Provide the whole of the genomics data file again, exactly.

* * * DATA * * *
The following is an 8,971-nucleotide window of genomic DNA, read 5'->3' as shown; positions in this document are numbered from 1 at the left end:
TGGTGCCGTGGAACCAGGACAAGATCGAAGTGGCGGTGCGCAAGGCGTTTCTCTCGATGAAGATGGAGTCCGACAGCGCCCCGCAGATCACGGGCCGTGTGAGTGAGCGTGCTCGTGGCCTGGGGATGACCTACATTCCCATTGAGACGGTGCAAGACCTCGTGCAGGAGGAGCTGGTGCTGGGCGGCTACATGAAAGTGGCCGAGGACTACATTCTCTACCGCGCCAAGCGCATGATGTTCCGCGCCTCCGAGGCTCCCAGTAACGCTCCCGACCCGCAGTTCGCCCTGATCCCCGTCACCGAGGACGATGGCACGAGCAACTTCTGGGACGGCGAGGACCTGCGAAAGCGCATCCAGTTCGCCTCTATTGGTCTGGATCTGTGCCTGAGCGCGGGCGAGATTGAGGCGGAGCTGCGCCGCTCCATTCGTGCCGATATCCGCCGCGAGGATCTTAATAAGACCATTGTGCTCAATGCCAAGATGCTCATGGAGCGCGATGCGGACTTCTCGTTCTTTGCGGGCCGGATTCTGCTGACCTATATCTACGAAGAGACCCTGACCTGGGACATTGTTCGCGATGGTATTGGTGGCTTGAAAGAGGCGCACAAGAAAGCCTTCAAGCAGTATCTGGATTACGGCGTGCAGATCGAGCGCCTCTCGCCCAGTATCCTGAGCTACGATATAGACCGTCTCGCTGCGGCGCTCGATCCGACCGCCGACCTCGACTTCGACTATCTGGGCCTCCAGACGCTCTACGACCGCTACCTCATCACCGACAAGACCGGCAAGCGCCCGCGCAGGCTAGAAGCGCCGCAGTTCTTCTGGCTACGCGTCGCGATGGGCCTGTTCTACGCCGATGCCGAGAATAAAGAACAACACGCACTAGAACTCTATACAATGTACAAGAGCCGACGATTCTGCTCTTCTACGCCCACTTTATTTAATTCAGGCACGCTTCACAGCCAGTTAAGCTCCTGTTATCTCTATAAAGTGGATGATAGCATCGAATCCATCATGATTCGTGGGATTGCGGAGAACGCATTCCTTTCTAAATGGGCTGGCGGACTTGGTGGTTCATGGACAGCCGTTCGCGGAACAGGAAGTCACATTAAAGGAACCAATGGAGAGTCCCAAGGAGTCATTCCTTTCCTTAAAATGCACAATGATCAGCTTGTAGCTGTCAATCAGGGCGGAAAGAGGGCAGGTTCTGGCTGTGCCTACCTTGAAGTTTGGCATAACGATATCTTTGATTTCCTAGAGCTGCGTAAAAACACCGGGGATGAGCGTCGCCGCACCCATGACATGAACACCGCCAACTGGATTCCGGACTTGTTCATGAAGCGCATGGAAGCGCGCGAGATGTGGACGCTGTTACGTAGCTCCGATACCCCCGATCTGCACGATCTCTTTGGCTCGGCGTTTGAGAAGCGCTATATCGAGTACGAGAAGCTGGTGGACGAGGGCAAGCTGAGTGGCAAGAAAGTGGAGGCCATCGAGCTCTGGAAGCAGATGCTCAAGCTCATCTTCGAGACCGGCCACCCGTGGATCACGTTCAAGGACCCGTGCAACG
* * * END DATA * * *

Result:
The following is an 8,971-nucleotide window of genomic DNA, read 5'->3' as shown; positions in this document are numbered from 1 at the left end:
TGGTGCCGTGGAACCAGGACAAGATCGAAGTGGCGGTGCGCAAGGCGTTTCTCTCGATGAAGATGGAGTCCGACAGCGCCCCGCAGATCACGGGCCGTGTGAGTGAGCGTGCTCGTGGCCTGGGGATGACCTACATTCCCATTGAGACGGTGCAAGACCTCGTGCAGGAGGAGCTGGTGCTGGGCGGCTACATGAAAGTGGCCGAGGACTACATTCTCTACCGCGCCAAGCGCATGATGTTCCGCGCCTCCGAGGCTCCCAGTAACGCTCCCGACCCGCAGTTCGCCCTGATCCCCGTCACCGAGGACGATGGCACGAGCAACTTCTGGGACGGCGAGGACCTGCGAAAGCGCATCCAGTTCGCCTCTATTGGTCTGGATCTGTGCCTGAGCGCGGGCGAGATTGAGGCGGAGCTGCGCCGCTCCATTCGTGCCGATATCCGCCGCGAGGATCTTAATAAGACCATTGTGCTCAATGCCAAGATGCTCATGGAGCGCGATGCGGACTTCTCGTTCTTTGCGGGCCGGATTCTGCTGACCTATATCTACGAAGAGACCCTGACCTGGGACATTGTTCGCGATGGTATTGGTGGCTTGAAAGAGGCGCACAAGAAAGCCTTCAAGCAGTATCTGGATTACGGCGTGCAGATCGAGCGCCTCTCGCCCAGTATCCTGAGCTACGATATAGACCGTCTCGCTGCGGCGCTCGATCCGACCGCCGACCTCGACTTCGACTATCTGGGCCTCCAGACGCTCTACGACCGCTACCTCATCACCGACAAGACCGGCAAGCGCCCGCGCAGGCTAGAAGCGCCGCAGTTCTTCTGGCTACGCGTCGCGATGGGCCTGTTCTACGCCGATGCCGAGAATAAAGAACAACACGCACTAGAACTCTATACAATGTACAAGAGCCGACGATTCTGCTCTTCTACGCCCACTTTATTTAATTCAGGCACGCTTCACAGCCAGTTAAGCTCCTGTTATCTCTATAAAGTGGATGATAGCATCGAATCCATCATGATTCGTGGGATTGCGGAGAACGCATTCCTTTCTAAATGGGCTGGCGGACTTGGTGGTTCATGGACAGCCGTTCGCGGAACAGGAAGTCACATTAAAGGAACCAATGGAGAGTCCCAAGGAGTCATTCCTTTCCTTAAAATGCACAATGATCAGCTTGTAGCTGTCAATCAGGGCGGAAAGAGGGCAGGTTCTGGCTGTGCCTACCTTGAAGTTTGGCATAACGATATCTTTGATTTCCTAGAGCTGCGTAAAAACACCGGGGATGAGCGTCGCCGCACCCATGACATGAACACCGCCAACTGGATTCCGGACTTGTTCATGAAGCGCATGGAAGCGCGCGAGATGTGGACGCTGTTACGTAGCTCCGATACCCCCGATCTGCACGATCTCTTTGGCTCGGCGTTTGAGAAGCGCTATATCGAGTACGAGAAGCTGGTGGACGAGGGCAAGCTGAGTGGCAAGAAAGTGGAGGCCATCGAGCTCTGGAAGCAGATGCTCAAGCTCATCTTCGAGACCGGCCACCCGTGGATCACGTTCAAGGACCCGTGCAACG